Birth Control Works... But Only When Women Have Access to It

IMAGE DISTRIBUTED FOR AIDS HEALTHCARE FOUNDATION - AIDS Healthcare Foundation condoms during a Valentines's Day press confere
IMAGE DISTRIBUTED FOR AIDS HEALTHCARE FOUNDATION - AIDS Healthcare Foundation condoms during a Valentines's Day press conference to introduce a statewide law requiring condom use by adult film performers, Thursday, Feb. 14, 2013, in Los Angeles. (Bret Hartman /AP Images for AIDS Healthcare Foundation)

One year ago this week, a Congressional committee held a hearing about whether women need access to birth control -- and called panels that did not include any women speaking in favor of it. The Committee Chairman, Representative Darrell Issa, refused to hear testimony from a Georgetown Law student named Sandra Fluke. A week later -- after she had been insulted in front of the entire nation, first by a congressman and then by a radio talk show host -- Sandra finally got her chance to testify, thanks to Minority Leader Nancy Pelosi. Sandra spoke for millions of young women when she talked about the economic benefits of affordable birth control, and the significance it plays in women's lives.


One year later, new data released this week by the Centers for Disease Control and Prevention (CDC) confirm what Sandra told Congress a year ago, and what most American women have known for decades: almost all women (99 percent) have used contraception at some point in their lives, regardless of their background or religious affiliation.

This data underscores the importance of the Affordable Care Act, which gives women coverage for birth control without co-pays. The data also shows that more women than ever are using emergency contraception, highlighting the importance of expanding access to it.

The Affordable Care Act's birth control benefit makes a real difference for women and their families. Before the birth control benefit went into effect last August, women spent up to $600 on birth control every year -- that is now money saved. And thanks to regulations developed by the Obama administration, your boss or school won't decide whether you can have birth control.

Generations of women have fought for equity in health care access, and the Affordable Care Act was no different. In fact, when Congress was negotiating over the Affordable Care Act, we had to fight to include women's health. I'll never forget Senator Jon Kyl arguing that the law shouldn't require insurance plans to cover maternity care because he doesn't need it. (I'll also never forget Sen. Debbie Stabenow quickly responding, "I think your mom probably did!")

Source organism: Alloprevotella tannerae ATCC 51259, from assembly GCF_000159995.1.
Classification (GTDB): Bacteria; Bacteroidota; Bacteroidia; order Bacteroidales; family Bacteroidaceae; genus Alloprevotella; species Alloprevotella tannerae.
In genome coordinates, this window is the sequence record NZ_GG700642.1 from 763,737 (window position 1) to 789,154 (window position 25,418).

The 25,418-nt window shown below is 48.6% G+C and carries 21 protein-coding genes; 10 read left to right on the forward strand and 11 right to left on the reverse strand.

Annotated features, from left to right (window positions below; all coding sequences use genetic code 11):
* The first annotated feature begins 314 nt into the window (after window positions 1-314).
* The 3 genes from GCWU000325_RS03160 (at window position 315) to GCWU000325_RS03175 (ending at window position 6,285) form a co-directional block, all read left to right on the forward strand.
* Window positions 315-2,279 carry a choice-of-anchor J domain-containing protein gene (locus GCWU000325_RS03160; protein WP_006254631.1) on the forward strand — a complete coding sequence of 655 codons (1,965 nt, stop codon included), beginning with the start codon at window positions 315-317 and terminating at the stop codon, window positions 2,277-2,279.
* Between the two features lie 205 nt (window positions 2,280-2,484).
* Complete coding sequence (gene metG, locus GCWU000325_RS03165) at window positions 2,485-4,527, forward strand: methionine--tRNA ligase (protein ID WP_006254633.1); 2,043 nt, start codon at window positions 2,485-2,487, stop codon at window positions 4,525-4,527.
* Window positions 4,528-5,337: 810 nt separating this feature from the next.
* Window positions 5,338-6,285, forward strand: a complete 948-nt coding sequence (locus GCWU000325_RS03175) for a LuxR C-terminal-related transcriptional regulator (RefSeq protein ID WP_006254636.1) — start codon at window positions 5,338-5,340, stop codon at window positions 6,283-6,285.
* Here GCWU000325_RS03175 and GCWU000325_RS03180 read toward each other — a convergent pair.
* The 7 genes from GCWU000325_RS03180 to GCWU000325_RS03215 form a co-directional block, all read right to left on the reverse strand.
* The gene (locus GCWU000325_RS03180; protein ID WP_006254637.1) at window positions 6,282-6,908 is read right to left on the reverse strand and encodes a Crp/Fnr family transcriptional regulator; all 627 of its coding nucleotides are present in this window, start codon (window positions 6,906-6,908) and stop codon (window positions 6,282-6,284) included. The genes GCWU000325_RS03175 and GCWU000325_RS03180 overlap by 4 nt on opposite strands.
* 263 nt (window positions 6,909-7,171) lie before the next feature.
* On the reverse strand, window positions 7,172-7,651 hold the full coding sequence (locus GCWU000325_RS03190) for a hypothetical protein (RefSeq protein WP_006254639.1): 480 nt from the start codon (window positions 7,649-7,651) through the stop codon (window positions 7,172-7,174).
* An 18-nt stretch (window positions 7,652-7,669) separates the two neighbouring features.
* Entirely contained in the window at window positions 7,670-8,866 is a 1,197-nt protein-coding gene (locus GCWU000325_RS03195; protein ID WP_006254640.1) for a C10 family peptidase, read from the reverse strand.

Women's preventive care -- including birth control -- is basic health care. This shouldn't be a revolutionary idea, but unfortunately it is to some.

Currently there are 18 for-profit companies -- almost all owned by men -- suing the federal government so that they don't have to include this expansion of birth control access to their employees.

Seven in ten Americans (70 percent) believe that health insurance plans should be required to cover the full cost of birth control -- just as they do for other preventive services -- yet these men and a vocal group of politicians are fighting the birth control benefit. They're trying to chip away at access to birth control at the federal level, at the state level, and in the courts.

These relentless attacks continue after voters -- both men and women -- spoke loud and clear in the election, saying that they do not want politicians to interfere in women's personal health care decisions, one year after the memorable (and viral) image of the all-male birth control hearing and two years after the Tea Party leadership in the House tried to eliminate critical federal funding for Planned Parenthood health centers and take away preventive health care from millions of women -- including birth control information and services.

We know birth control works -- both to help women plan whether and when to have families, and to help ensure a measure of equity for women. That's what Sandra Fluke was trying to say a year ago, and it's what Margaret Sanger said 97 years ago when she started Planned Parenthood. But we also know that it only works when women have access to it -- no matter where they work or how much money they have.